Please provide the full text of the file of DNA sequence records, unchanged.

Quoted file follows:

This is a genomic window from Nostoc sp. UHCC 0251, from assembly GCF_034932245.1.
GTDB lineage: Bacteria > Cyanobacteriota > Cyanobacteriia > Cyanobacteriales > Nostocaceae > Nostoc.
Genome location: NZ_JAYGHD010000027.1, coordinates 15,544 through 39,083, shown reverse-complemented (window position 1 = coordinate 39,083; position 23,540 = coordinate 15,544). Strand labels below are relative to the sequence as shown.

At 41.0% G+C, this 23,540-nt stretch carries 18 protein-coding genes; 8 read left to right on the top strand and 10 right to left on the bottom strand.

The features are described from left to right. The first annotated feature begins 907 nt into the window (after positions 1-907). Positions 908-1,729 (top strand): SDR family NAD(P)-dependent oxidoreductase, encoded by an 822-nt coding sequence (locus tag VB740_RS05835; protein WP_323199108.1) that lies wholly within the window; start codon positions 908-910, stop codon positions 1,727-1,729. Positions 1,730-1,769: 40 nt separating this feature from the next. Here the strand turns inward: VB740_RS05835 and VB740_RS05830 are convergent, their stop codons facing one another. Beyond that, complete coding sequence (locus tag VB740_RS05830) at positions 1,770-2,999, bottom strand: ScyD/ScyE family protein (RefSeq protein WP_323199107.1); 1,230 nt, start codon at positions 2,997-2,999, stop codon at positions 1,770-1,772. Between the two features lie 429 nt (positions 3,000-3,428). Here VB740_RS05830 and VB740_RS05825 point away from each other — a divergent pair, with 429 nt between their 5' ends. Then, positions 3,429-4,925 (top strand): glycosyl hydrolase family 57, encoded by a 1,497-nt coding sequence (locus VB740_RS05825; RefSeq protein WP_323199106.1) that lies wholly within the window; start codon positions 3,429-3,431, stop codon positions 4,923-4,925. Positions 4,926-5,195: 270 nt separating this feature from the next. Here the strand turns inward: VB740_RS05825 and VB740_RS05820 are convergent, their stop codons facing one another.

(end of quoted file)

This is a genomic window from Nostoc sp. UHCC 0251, from assembly GCF_034932245.1.
GTDB lineage: Bacteria > Cyanobacteriota > Cyanobacteriia > Cyanobacteriales > Nostocaceae > Nostoc.
Genome location: NZ_JAYGHD010000027.1, coordinates 15,544 through 39,083, shown reverse-complemented (window position 1 = coordinate 39,083; position 23,540 = coordinate 15,544). Strand labels below are relative to the sequence as shown.

At 41.0% G+C, this 23,540-nt stretch carries 18 protein-coding genes; 8 read left to right on the top strand and 10 right to left on the bottom strand.

The features are described from left to right. The first annotated feature begins 907 nt into the window (after positions 1-907). Positions 908-1,729 (top strand): SDR family NAD(P)-dependent oxidoreductase, encoded by an 822-nt coding sequence (locus tag VB740_RS05835; protein WP_323199108.1) that lies wholly within the window; start codon positions 908-910, stop codon positions 1,727-1,729. Positions 1,730-1,769: 40 nt separating this feature from the next. Here the strand turns inward: VB740_RS05835 and VB740_RS05830 are convergent, their stop codons facing one another. Beyond that, complete coding sequence (locus tag VB740_RS05830) at positions 1,770-2,999, bottom strand: ScyD/ScyE family protein (RefSeq protein WP_323199107.1); 1,230 nt, start codon at positions 2,997-2,999, stop codon at positions 1,770-1,772. Between the two features lie 429 nt (positions 3,000-3,428). Here VB740_RS05830 and VB740_RS05825 point away from each other — a divergent pair, with 429 nt between their 5' ends. Then, positions 3,429-4,925 (top strand): glycosyl hydrolase family 57, encoded by a 1,497-nt coding sequence (locus VB740_RS05825; RefSeq protein WP_323199106.1) that lies wholly within the window; start codon positions 3,429-3,431, stop codon positions 4,923-4,925. Positions 4,926-5,195: 270 nt separating this feature from the next. Here the strand turns inward: VB740_RS05825 and VB740_RS05820 are convergent, their stop codons facing one another.